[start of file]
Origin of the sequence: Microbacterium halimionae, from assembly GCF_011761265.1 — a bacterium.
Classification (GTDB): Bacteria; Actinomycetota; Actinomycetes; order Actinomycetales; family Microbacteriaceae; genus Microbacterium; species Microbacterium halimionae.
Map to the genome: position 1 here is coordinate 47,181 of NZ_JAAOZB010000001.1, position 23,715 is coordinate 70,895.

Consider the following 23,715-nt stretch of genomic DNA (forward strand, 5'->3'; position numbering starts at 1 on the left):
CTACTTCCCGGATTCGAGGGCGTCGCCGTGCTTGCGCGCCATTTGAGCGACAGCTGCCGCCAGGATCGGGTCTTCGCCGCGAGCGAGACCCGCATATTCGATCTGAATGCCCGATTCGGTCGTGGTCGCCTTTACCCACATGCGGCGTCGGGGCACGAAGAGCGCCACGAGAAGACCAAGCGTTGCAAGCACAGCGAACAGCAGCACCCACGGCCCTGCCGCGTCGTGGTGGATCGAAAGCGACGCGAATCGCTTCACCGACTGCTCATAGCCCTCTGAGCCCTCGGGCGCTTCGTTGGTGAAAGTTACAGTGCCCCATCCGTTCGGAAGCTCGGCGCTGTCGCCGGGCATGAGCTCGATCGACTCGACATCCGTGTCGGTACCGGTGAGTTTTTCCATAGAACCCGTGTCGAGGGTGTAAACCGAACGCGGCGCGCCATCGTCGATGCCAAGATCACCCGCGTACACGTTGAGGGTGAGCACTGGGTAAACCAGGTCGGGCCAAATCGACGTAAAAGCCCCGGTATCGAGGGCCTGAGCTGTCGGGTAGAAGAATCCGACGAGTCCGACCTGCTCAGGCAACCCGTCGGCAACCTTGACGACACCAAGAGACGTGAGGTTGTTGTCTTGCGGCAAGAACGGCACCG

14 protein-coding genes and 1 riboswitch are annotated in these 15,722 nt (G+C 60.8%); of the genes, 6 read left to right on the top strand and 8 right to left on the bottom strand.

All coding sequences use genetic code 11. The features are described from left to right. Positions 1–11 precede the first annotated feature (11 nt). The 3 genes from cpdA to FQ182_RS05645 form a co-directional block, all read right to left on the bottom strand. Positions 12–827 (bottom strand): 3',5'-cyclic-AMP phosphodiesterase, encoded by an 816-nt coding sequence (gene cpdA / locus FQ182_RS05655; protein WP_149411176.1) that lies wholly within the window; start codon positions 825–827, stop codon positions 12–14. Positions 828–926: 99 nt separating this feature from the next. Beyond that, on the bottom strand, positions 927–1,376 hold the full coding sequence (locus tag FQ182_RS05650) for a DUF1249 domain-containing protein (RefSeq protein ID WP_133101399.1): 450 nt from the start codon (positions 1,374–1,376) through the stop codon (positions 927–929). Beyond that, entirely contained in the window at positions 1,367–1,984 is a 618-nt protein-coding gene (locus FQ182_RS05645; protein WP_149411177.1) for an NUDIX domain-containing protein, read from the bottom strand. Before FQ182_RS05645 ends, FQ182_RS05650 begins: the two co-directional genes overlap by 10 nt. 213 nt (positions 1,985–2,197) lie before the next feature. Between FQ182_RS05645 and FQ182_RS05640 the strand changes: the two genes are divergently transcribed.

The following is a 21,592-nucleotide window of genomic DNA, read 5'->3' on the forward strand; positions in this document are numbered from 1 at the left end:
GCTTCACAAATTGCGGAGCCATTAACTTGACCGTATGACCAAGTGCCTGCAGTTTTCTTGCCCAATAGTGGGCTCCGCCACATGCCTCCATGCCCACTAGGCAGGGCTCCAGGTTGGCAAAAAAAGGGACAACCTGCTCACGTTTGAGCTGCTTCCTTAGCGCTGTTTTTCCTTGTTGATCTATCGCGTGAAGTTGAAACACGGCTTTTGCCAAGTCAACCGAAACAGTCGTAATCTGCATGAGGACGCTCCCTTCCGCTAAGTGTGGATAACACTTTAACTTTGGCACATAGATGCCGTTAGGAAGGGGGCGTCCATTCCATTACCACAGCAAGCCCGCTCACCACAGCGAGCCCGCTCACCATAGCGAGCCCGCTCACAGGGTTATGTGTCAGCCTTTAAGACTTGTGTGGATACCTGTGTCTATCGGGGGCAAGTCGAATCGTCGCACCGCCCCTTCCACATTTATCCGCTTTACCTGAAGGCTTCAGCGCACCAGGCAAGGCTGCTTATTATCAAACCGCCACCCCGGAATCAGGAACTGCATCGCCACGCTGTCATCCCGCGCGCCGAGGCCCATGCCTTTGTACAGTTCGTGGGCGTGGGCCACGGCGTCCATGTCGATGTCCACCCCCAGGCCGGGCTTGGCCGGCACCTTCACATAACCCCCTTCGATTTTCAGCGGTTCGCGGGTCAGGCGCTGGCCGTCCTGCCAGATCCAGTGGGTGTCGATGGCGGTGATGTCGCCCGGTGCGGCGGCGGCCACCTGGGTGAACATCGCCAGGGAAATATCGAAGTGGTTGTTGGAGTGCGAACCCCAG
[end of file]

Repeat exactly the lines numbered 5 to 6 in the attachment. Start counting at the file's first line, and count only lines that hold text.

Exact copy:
CTACTTCCCGGATTCGAGGGCGTCGCCGTGCTTGCGCGCCATTTGAGCGACAGCTGCCGCCAGGATCGGGTCTTCGCCGCGAGCGAGACCCGCATATTCGATCTGAATGCCCGATTCGGTCGTGGTCGCCTTTACCCACATGCGGCGTCGGGGCACGAAGAGCGCCACGAGAAGACCAAGCGTTGCAAGCACAGCGAACAGCAGCACCCACGGCCCTGCCGCGTCGTGGTGGATCGAAAGCGACGCGAATCGCTTCACCGACTGCTCATAGCCCTCTGAGCCCTCGGGCGCTTCGTTGGTGAAAGTTACAGTGCCCCATCCGTTCGGAAGCTCGGCGCTGTCGCCGGGCATGAGCTCGATCGACTCGACATCCGTGTCGGTACCGGTGAGTTTTTCCATAGAACCCGTGTCGAGGGTGTAAACCGAACGCGGCGCGCCATCGTCGATGCCAAGATCACCCGCGTACACGTTGAGGGTGAGCACTGGGTAAACCAGGTCGGGCCAAATCGACGTAAAAGCCCCGGTATCGAGGGCCTGAGCTGTCGGGTAGAAGAATCCGACGAGTCCGACCTGCTCAGGCAACCCGTCGGCAACCTTGACGACACCAAGAGACGTGAGGTTGTTGTCTTGCGGCAAGAACGGCACCG

14 protein-coding genes and 1 riboswitch are annotated in these 15,722 nt (G+C 60.8%); of the genes, 6 read left to right on the top strand and 8 right to left on the bottom strand.